Schools teach students to fear failure at all cost, and do the same for teachers.

As a big-picture thinker, I have an obsession with asking why -- one of the worst questions that you can ask within the school system, because no one actually knows the answer. The usual response is to blame it on the state or federal government, because heaven forbid anyone take responsibility.

My personality type is an INFP; INFPs are creative, sensitive souls who take their lives very seriously. They seek harmony and authenticity in their relationships with others. They value creativity, spirituality, and honoring the individual self above all else. They are very tuned into inequity and unfairness against people, and get great satisfaction from conquering such injustices.

I have a firm belief that schools need to teach love, compassion and connection before anything else.

Disconnection leads to violence.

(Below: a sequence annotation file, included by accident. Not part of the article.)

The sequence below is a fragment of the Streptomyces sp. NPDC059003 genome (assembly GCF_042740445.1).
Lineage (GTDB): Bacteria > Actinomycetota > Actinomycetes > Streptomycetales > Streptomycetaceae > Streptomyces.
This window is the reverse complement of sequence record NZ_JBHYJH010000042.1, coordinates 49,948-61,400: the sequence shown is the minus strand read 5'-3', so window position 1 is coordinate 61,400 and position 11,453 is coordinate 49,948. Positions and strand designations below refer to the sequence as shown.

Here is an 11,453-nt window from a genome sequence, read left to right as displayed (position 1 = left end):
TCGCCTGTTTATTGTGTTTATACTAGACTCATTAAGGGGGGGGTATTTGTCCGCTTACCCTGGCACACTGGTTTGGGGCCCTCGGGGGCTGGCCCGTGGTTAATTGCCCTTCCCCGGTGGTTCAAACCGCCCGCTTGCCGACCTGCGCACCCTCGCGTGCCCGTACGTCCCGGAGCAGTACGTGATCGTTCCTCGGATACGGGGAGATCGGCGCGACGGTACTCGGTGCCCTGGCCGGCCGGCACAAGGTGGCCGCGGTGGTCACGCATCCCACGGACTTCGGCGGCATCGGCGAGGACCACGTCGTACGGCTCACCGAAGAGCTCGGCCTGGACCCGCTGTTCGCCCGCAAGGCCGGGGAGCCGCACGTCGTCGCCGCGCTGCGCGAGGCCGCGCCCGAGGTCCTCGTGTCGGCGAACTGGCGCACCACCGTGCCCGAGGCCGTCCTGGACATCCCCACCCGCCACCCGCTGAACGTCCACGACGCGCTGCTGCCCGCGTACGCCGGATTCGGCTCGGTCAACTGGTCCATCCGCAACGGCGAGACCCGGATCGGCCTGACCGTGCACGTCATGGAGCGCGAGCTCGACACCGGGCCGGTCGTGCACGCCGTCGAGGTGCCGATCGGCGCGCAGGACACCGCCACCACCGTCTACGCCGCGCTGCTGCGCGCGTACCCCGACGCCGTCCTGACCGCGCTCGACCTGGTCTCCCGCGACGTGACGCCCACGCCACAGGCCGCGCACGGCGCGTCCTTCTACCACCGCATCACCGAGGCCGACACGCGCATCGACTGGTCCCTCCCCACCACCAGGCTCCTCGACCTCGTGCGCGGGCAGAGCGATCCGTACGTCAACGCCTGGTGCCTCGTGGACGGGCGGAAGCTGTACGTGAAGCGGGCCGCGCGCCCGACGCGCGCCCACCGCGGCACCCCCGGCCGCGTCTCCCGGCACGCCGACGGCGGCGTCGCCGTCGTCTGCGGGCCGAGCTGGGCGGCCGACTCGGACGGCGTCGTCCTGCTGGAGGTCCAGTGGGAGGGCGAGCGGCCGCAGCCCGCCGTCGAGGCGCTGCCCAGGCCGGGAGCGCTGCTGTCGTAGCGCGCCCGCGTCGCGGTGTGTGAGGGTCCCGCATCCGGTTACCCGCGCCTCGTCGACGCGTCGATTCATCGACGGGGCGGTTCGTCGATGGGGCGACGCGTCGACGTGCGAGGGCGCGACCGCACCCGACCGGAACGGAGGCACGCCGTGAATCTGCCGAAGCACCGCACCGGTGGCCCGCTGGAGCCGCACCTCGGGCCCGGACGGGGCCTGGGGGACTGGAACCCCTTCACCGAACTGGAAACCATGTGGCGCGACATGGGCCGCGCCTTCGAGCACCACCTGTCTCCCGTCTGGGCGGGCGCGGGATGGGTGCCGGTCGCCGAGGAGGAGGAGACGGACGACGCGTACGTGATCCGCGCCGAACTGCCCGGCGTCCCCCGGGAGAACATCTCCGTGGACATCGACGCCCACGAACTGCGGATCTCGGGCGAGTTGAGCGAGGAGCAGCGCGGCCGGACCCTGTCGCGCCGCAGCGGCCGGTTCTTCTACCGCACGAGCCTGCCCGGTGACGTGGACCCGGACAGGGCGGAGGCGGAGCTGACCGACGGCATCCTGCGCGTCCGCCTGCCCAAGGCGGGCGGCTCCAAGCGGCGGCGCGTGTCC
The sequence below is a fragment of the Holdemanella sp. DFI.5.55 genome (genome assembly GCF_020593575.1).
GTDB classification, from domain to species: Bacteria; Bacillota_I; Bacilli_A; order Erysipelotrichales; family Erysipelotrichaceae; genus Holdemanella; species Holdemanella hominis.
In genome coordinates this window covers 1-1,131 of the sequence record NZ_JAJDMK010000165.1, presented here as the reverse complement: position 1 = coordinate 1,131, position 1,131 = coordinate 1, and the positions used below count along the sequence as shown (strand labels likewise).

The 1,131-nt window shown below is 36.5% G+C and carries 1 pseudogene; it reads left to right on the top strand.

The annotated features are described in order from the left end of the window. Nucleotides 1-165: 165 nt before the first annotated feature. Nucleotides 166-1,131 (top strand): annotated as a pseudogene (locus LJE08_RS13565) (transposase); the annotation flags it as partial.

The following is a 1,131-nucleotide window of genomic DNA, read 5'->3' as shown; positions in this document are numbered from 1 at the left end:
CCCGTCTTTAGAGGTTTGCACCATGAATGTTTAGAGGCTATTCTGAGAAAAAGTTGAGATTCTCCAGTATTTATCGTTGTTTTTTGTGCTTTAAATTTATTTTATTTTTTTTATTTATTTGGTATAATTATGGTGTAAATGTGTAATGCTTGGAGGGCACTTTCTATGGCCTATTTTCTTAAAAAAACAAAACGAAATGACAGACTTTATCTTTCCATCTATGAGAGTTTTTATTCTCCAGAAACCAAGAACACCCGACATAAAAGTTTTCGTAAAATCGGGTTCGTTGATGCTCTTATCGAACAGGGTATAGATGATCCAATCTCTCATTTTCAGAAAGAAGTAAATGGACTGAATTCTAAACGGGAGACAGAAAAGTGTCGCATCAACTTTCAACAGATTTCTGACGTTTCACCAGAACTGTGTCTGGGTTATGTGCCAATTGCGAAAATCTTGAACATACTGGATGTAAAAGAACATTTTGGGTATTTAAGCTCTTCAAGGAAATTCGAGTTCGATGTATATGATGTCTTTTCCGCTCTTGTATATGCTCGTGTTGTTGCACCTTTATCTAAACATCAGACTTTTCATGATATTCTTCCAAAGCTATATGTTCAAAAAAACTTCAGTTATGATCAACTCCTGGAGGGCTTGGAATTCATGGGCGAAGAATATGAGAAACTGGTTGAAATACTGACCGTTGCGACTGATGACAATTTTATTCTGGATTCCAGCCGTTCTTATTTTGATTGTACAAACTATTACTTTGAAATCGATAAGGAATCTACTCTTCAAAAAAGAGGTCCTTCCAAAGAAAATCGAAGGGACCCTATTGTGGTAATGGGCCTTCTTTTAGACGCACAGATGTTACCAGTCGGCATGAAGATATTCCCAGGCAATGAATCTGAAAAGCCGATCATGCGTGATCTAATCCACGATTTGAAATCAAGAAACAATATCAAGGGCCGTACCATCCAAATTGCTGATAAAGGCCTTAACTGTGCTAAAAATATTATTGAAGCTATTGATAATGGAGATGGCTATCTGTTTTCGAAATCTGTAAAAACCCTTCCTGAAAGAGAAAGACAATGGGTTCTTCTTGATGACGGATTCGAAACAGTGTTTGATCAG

Instead of fostering connection, schools are marginalizing students through standardized testing. Schools are telling students that if they aren't good at the tested subjects, then they aren't good enough.

Students that score poorly on standardized tests are pulled out of "electives" and forced into remedial classes. They're pulled from study hall and sent to " study island," which is nothing like an island.

I heard student after student tell me that they were dumb and stupid. I watched students make the choice to not try at all instead of take the risk of trying and failing. It was safer to fail due to a lack of effort.

While most teachers feel much like I do, they carry with them the fear of losing their job, and so they remain quiet. They do the best that they can do within the circumstances.

Do we want to settle for people doing the best that they can do within their given circumstances, or do we want teachers that are free to really do the best that they can do?